Steels are non-combustible and have good temperature behaviour, with a melting point higher than 1,500°C, giving them a major advantage over lead. The most common grades are S235 (E24), S275 (E28) and S355 (E36).
Non-alloyed carbon steels have poor resistance to chemical agents and must be protected by a coating, which will also improve their decontaminability.
Commonly used for welding and machining, steels are ideal for making shielding screens such as stationary or moving mechanical parts, structural elements, racks and walls.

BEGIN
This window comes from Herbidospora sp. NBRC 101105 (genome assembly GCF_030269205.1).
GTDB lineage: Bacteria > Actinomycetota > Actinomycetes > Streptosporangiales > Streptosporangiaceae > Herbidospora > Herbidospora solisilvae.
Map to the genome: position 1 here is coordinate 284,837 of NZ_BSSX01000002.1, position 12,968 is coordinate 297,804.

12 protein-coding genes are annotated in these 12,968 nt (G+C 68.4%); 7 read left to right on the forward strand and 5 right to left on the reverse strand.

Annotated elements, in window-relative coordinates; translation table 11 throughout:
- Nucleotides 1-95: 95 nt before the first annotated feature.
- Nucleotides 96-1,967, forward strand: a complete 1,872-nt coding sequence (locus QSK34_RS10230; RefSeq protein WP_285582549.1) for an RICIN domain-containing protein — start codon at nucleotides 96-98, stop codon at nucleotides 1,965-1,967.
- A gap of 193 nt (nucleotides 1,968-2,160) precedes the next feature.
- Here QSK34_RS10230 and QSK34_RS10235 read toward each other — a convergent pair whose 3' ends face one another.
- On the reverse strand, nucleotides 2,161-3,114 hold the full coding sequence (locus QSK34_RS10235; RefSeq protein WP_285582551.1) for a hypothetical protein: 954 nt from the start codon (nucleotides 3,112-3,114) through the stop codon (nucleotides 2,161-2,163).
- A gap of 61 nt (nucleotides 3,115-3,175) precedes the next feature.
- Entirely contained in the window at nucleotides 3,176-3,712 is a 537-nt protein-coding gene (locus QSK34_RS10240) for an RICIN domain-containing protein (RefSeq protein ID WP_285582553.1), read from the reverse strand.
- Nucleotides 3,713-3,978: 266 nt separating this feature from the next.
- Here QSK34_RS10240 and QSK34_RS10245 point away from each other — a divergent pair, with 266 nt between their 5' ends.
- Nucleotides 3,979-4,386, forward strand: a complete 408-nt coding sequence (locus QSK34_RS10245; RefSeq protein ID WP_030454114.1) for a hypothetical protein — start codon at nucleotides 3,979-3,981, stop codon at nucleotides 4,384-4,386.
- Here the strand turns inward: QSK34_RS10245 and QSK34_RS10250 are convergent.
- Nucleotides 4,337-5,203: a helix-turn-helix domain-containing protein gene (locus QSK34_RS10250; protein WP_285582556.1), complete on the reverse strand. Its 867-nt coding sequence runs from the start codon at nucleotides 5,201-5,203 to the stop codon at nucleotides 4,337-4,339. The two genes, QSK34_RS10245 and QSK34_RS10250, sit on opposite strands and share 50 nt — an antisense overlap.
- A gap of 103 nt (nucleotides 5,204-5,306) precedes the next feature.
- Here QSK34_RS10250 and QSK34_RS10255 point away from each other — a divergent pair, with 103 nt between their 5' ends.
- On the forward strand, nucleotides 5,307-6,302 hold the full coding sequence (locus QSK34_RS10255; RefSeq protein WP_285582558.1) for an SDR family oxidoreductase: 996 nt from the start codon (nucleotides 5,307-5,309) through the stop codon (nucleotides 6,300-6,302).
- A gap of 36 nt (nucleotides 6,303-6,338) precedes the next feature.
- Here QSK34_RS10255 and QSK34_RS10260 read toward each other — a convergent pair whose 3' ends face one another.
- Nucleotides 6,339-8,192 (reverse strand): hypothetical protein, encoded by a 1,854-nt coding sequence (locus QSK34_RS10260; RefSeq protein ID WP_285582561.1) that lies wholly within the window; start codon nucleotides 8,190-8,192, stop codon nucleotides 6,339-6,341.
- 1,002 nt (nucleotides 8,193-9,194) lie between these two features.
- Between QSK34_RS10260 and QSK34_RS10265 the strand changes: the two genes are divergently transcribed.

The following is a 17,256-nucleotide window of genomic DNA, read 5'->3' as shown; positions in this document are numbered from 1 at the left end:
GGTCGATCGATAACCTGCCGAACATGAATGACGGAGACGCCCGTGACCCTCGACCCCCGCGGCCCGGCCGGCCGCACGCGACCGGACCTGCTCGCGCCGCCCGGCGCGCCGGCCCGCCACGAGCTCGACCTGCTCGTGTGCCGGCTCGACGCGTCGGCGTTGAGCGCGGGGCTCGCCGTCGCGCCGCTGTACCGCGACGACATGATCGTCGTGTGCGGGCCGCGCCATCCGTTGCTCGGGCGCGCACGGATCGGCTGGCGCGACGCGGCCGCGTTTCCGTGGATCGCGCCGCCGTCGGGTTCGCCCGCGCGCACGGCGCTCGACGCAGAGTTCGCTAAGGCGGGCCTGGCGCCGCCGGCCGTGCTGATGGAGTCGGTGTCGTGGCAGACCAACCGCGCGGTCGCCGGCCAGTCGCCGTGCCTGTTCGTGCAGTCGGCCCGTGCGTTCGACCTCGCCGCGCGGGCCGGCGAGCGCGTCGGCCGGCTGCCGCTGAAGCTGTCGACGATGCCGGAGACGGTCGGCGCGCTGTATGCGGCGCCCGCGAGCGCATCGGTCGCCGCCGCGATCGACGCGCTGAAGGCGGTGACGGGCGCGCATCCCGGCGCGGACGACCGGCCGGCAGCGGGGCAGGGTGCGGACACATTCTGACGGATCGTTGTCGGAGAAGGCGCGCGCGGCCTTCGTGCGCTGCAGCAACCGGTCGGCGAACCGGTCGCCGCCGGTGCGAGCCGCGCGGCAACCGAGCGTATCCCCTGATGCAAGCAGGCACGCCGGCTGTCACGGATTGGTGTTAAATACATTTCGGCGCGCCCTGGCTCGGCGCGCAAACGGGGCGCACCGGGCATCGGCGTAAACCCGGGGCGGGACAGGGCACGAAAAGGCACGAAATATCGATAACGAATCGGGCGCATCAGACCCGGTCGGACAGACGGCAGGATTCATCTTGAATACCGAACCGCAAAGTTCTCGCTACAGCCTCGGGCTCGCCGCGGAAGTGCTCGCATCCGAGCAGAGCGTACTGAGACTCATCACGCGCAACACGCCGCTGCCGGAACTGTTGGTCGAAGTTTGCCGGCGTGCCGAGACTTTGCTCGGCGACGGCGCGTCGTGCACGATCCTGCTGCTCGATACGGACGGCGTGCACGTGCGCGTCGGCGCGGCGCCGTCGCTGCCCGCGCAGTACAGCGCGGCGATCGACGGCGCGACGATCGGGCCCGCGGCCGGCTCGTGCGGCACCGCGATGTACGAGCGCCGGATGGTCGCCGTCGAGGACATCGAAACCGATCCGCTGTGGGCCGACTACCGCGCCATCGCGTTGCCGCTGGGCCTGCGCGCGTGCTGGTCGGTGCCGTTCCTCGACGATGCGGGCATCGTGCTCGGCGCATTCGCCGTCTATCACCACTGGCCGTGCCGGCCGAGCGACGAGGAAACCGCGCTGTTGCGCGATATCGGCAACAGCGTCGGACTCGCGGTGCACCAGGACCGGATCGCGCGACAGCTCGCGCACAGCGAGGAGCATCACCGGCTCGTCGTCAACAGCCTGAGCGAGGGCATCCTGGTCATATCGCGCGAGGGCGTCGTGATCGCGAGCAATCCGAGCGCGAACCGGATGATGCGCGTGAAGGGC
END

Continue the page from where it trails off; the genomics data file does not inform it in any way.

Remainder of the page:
They have excellent resistance to gamma radiation.
However, under neutron flux, steels produce capture gamma rays, with energies between 1 and 10 MeV, and activate at highly variable levels depending on the level of impurities (presence of Mn, CO, Ti, etc.).
Under very high neutron flux, the transition temperature (brittle fracture / ductile fracture) also increases.